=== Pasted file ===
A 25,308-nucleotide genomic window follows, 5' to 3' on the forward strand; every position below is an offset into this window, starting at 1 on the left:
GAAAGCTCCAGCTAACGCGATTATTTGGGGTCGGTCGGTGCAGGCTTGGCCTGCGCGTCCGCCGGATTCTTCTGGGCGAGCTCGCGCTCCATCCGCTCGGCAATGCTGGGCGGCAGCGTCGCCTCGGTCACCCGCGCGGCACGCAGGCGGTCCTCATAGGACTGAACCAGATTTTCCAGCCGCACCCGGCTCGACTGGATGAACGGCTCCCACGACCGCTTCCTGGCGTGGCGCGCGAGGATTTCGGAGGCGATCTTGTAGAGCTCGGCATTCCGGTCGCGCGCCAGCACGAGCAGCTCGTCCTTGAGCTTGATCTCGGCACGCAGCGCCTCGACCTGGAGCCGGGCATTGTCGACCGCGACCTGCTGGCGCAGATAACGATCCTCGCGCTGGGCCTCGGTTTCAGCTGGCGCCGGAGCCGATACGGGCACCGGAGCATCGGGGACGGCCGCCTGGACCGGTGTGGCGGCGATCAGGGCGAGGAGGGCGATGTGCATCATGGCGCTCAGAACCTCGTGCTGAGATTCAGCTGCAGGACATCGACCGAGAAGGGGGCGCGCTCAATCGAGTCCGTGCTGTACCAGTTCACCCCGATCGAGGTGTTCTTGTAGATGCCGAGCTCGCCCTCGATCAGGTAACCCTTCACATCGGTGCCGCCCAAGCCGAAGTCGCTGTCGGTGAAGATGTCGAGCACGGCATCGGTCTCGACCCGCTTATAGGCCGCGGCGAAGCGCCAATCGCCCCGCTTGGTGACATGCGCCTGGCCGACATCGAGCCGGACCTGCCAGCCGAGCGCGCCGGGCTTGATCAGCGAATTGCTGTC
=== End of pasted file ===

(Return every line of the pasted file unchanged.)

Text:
A 25,308-nucleotide genomic window follows, 5' to 3' on the forward strand; every position below is an offset into this window, starting at 1 on the left:
GAAAGCTCCAGCTAACGCGATTATTTGGGGTCGGTCGGTGCAGGCTTGGCCTGCGCGTCCGCCGGATTCTTCTGGGCGAGCTCGCGCTCCATCCGCTCGGCAATGCTGGGCGGCAGCGTCGCCTCGGTCACCCGCGCGGCACGCAGGCGGTCCTCATAGGACTGAACCAGATTTTCCAGCCGCACCCGGCTCGACTGGATGAACGGCTCCCACGACCGCTTCCTGGCGTGGCGCGCGAGGATTTCGGAGGCGATCTTGTAGAGCTCGGCATTCCGGTCGCGCGCCAGCACGAGCAGCTCGTCCTTGAGCTTGATCTCGGCACGCAGCGCCTCGACCTGGAGCCGGGCATTGTCGACCGCGACCTGCTGGCGCAGATAACGATCCTCGCGCTGGGCCTCGGTTTCAGCTGGCGCCGGAGCCGATACGGGCACCGGAGCATCGGGGACGGCCGCCTGGACCGGTGTGGCGGCGATCAGGGCGAGGAGGGCGATGTGCATCATGGCGCTCAGAACCTCGTGCTGAGATTCAGCTGCAGGACATCGACCGAGAAGGGGGCGCGCTCAATCGAGTCCGTGCTGTACCAGTTCACCCCGATCGAGGTGTTCTTGTAGATGCCGAGCTCGCCCTCGATCAGGTAACCCTTCACATCGGTGCCGCCCAAGCCGAAGTCGCTGTCGGTGAAGATGTCGAGCACGGCATCGGTCTCGACCCGCTTATAGGCCGCGGCGAAGCGCCAATCGCCCCGCTTGGTGACATGCGCCTGGCCGACATCGAGCCGGACCTGCCAGCCGAGCGCGCCGGGCTTGATCAGCGAATTGCTGTC